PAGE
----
Last night, I celebrated a dear friend’s birthday. This classy fellow right here:
As I enjoyed the amazing view overlooking the city, a friend asked me where I’d be in the next 2 years. I started the sentence with, “I think…” and he was quick to interrupt. “No, not where do you think you’ll be… You have to see yourself. Where will you be?”
Thankfully, I’m big on visualizations so I did have an answer for him, but as people came onto the rooftop the conversation faded.
I later spoke to another friend about frustrations and oddly enough I felt the story full circle in my head. He is in a place that he doesn’t seem to know how to get out of and that is a place that I know too well. I remember feeling stuck for such a long time.
The thoughts in my head were as follows:
- I’m stuck.
- How do I get out of here?
- What am I going to do?
- How long will it take me to change?
- Will I change?
- Is it even possible?
- What do I do?
As it says in Baz Luhrmann’s Sunscreen song: worrying is as effective as trying to solve an algebra equation by chewing bubblegum. It took me a long time to face that. It took me a long time to see that the visualizations and the actions were what I really needed to change my life. I, in turn, had been investing in the frustration and worry.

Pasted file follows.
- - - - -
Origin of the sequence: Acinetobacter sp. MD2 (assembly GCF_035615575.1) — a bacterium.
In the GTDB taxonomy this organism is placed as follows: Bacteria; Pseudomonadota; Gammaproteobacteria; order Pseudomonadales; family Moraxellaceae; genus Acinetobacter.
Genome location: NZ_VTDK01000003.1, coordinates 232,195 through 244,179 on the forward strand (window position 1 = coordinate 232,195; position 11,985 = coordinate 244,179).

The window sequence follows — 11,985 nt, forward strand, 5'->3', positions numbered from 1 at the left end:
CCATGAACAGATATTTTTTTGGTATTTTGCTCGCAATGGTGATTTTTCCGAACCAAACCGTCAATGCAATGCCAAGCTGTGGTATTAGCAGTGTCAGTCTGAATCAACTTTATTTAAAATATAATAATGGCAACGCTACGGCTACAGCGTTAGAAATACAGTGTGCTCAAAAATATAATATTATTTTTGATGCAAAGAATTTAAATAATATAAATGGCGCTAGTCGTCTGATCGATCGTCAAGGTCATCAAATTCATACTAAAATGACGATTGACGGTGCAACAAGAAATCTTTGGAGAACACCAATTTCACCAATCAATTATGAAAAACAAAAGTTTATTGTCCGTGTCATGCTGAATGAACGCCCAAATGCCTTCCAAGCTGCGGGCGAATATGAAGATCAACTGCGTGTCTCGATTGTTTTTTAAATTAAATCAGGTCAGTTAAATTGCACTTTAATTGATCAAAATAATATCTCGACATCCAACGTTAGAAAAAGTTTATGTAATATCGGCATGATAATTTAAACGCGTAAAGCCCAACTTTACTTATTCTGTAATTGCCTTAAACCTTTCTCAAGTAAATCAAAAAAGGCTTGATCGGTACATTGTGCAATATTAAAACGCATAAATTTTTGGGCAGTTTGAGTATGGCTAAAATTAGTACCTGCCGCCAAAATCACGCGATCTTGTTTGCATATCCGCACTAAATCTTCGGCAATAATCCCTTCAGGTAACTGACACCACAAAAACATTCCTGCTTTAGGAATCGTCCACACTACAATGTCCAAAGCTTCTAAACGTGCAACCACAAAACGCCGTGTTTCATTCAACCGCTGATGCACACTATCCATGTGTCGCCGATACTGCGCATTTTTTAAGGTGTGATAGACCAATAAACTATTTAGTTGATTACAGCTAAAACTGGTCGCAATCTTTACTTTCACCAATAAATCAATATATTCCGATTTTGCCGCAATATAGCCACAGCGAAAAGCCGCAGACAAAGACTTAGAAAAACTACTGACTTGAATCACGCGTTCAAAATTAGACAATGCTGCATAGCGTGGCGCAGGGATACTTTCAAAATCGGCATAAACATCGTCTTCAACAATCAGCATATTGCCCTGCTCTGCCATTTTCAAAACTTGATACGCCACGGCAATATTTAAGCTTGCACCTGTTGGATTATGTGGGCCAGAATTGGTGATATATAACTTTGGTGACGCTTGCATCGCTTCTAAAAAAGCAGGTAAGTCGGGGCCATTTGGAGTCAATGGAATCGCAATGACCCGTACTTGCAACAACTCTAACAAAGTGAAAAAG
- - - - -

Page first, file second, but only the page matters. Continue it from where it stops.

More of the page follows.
One of the first things that I think I did was start to tell people what I wanted. I wanted to write. When you commit to that, people begin to ask, “so, what are you doing?” I reached a point where I had to be honest with myself. What was I doing exactly to change things? I had a few months roll by where I knew that the answer was “not enough.” You know when you aren’t doing the work. You know when a little effort can change things. You know it and I knew it. I noticed something strange happen. As I began to write, I stopped saying I “wanted” to be a writer. I began to say “I am a writer.” I also felt like I went from saying I want to be happy to I am happy.
So, what are you doing?
The first time I sat down to write I couldn’t believe I was doing it. It felt foolish and empty. I almost did it just to be able to respond, “I sit down and write all the time.” I couldn’t believe it when I did. When I sat down and started to write. It’s been almost two years since then and now I can’t stop.
My friend on the rooftop was right and it draws back to my post from last week, where will you be in one year? I’ m not asking what you want or what you think—where will you be in one year? Think about the conviction that needs to go with this statement.
We need to see ourselves at that place we want to be. The roads will take will be unpredictable. I can guarantee that reaching your dream scenario will not be anything like what you imagined because it will be better—because it will be real.
So, where will you be?
Please note that the attitude behind your response will reveal more about your current situation than you think. So, pay attention to your gut response. Your problem lives there.
Bueno kids, let’s hear it.